Gig Guide: Jan 16–22
Save to Collections
January may be bleak as hell, but our gig guide this week is colourful in ways you can't imagine. If you don't believe us, just ask your inner 14-year-old diva when you find yourself at the JoJo gig in Camden. Or you could do the complete opposite and get down to see Pigs Pigs Pigs Pigs Pigs Pigs Pigs play a raging grunge set at The Lexington. You know, since variety is the spice of life and all.
Formed by three Minneapolis high school friends, Night Moves have been makin' moves since their acclaimed debut album 'Colored Emotions' was released in 2011. After being signed to Domino, their album got a 'facelift' and was re-released in all its cosmic country and dream pop glory. Come along and melt at those tight harmonies in 'Denise, Don't Wanna See You Cry'. We promise you won't regret it.
If you were anything like us, you were definitely singing ‘Too Little, Too Late’ into a hairbrush in front of a mirror at some point in your life. After being out of the game for a decade, JoJo made a triumphant return in 2016 and is back to play all her sweet pop hits in London. Get on down and relive your best teenage MTV moments all over again.
Between being a legal aid in UN war crime tribunals and writing songs at home, Dutch native Annelotte de Graaf (aka Amber Arcades) has been making waves in the sun-tinged indie scene. It wasn’t until she flew to New York to meet producer Ben Greenberg that she started releasing music in a professional capacity – and we're so glad that she hasn't stopped. Get lost in her sweet, inviting voice and bob your head to breezy guitars.
Stepping out of his home in North Wales for a few shows is kraut-extraordinaire R.Seiliog. Between himself and a small, tightly-knit band, prepare for 45 minutes of electronic ripples, skittering beats and lone guitars that lie somewhere between a Hookworms and Dan Deacon show. Midweeks in January just shouldn’t have to be spent outside.
This special show not only boasts the punchy post-punk of London trio Shopping, but it's also the first leg of DIY Space's monthly benefit shows in support of refugees, hate crime victims and trans-health. If you're short on funds yourself, no one will be turned away at the door for lack of money. So, put your money where your punk is, and get down for a great cause to help those who need it while you watch some A+ bands. Win/win.
There's no doubt Iceland has been producing some of the most interesting electronic pop in recent years. Emerging in 2011, Samaris' unique blend of atmospheric, percussive beats has been likened to the haunting vocals of Bjork and trip-hop of Massive Attack. You might not understand the lyrics (unless you're fluent in Icelandic) but we guarantee you'll be swaying to these brooding, sprawling sounds.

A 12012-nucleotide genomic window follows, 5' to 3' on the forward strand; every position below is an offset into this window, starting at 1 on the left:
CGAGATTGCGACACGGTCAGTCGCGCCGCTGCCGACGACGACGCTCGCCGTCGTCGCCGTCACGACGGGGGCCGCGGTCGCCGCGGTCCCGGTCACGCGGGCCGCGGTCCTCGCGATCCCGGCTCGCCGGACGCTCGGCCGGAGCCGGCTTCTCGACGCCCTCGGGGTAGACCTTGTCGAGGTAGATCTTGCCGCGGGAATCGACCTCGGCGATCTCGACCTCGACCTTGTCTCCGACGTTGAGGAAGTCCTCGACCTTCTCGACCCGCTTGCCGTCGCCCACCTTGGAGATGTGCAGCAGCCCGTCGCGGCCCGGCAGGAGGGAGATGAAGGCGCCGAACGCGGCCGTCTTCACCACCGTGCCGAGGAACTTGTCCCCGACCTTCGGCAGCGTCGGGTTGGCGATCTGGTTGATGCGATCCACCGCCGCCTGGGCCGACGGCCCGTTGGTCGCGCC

Somewhat of a hometown show, Zola Blood are heading to our fave Hackney party space The Pickle Factory to play their new album live. This four-piece has created a sound that blends bits from indie, electronica and straight-up pop and stand out track 'Islands' is a great place to start with them. They're only up the road in Hackney Wick, but you can bet they're gonna bring it. See you there!
When you see the word 'metal', the first thoughts that pop into your head are probably sweaty dudes, ill-placed facial hair and guyliner – and we don't blame you. Oathbreaker, however, are an exception to the rule: they're female-fronted, eclectic in style and delivery, and have turned even the staunchest anti-metal heads into fans. Creating a sound that can only be described as a dramatic play with conflict, climax and resolution, you'd be hard pressed to find a more refreshing heavy band atm.
No, that isn't a typo – this band are really called Pigs Pigs Pigs Pigs Pigs Pigs Pigs. That's Pigs seven times. It's safe to say these guys don't like cops, but they channel that energy perfectly into their roaring and ripping grunge riffs. They're launching their album this Saturday at The Lexington and we expect nothing less than a rager of a set. Go on, you deserve to bang your head to shake off the January blues.
Scottish singer/songwriter King Creosote, aka Kenny Anderson, has been in the music game for over a decade now. He's gone from strength to strength with each release, which has seen him sell out the Barbican Centre. Don't fret though – there are still re-sales floating about. If you can get your hands on a ticket, expect soaring rich folk textures, classical nods and even a cheeky bagpipe or two.